If renting a pineapple sounds ridiculous, then it’s only because you’re not from the 18th century.
In George Washington’s day, his compatriots across the ocean in England were known to pay a premium to grace their tables with this most exotic fruit, often putting it atop a decorative fruit pyramid. In such instances the delicious pineapple would not have been eaten, but simply passed from dining room to dining room.
Fortunately for Washington, America’s close proximity to South America – the pineapple’s place of origin – meant that he had slightly better access to the tropical produce, which he was known to particularly enjoy.
When he went to Barbados as a teenager, Washington marveled at what he called China oranges, avagados or alligator pears, and pines, by which, of course, he was referring to oranges, avocados and pineapples. And while he recorded in his diary that the pear was “generally most admired” he professed that “none pleases my taste as do’s [sic] the Pine.”
It was a sentiment that seemed to stick with him throughout life. When ships left Mount Vernon laden with fish, flour and other goods to be traded in the West Indies, Washington would ask the captain to bring back a few pineapples. Local merchants also sold them, except during the Revolutionary War, when trade was disrupted and they became few and far between.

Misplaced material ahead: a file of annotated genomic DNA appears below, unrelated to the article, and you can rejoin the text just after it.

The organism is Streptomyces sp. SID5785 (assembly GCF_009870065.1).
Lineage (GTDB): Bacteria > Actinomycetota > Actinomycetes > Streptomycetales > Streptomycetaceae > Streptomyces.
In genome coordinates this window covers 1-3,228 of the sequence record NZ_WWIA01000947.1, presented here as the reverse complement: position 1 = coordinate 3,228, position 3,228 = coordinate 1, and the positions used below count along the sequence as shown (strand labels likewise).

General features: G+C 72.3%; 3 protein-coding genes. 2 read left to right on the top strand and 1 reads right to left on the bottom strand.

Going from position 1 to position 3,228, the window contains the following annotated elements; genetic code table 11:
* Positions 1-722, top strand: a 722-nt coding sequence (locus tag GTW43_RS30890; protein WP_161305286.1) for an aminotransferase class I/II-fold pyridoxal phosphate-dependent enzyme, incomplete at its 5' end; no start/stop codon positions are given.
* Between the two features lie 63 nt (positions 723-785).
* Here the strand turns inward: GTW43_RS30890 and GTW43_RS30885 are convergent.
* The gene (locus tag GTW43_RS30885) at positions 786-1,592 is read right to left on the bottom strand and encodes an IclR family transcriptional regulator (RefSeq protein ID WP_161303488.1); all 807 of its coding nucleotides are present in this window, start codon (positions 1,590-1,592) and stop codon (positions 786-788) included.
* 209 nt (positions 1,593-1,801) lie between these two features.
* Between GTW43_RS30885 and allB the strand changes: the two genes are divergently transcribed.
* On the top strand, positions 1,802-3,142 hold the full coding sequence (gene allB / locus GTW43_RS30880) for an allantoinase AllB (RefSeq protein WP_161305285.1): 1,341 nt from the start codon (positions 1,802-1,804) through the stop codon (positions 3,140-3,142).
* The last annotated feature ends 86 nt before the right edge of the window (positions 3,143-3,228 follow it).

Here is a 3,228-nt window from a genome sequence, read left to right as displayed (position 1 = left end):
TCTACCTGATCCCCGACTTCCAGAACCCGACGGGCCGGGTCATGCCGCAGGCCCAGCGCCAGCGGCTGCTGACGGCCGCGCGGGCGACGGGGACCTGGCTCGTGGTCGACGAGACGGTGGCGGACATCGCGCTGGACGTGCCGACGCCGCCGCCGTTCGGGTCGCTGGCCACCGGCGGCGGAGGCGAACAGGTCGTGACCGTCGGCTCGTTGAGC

Pineapples were likely consumed raw most of the time, but Martha Washington’s granddaughter Nelly Custis had two recipes for frozen pineapple desserts: “fromage of pine apples” made with minced pineapple and “pine apple cream,” which involved steeping a pineapple rind in boiling cream.
Looks like it’s a good thing the Washingtons weren’t renting theirs.
Research on George Washington and pineapples was provided by Mount Vernon research historian Mary Thompson.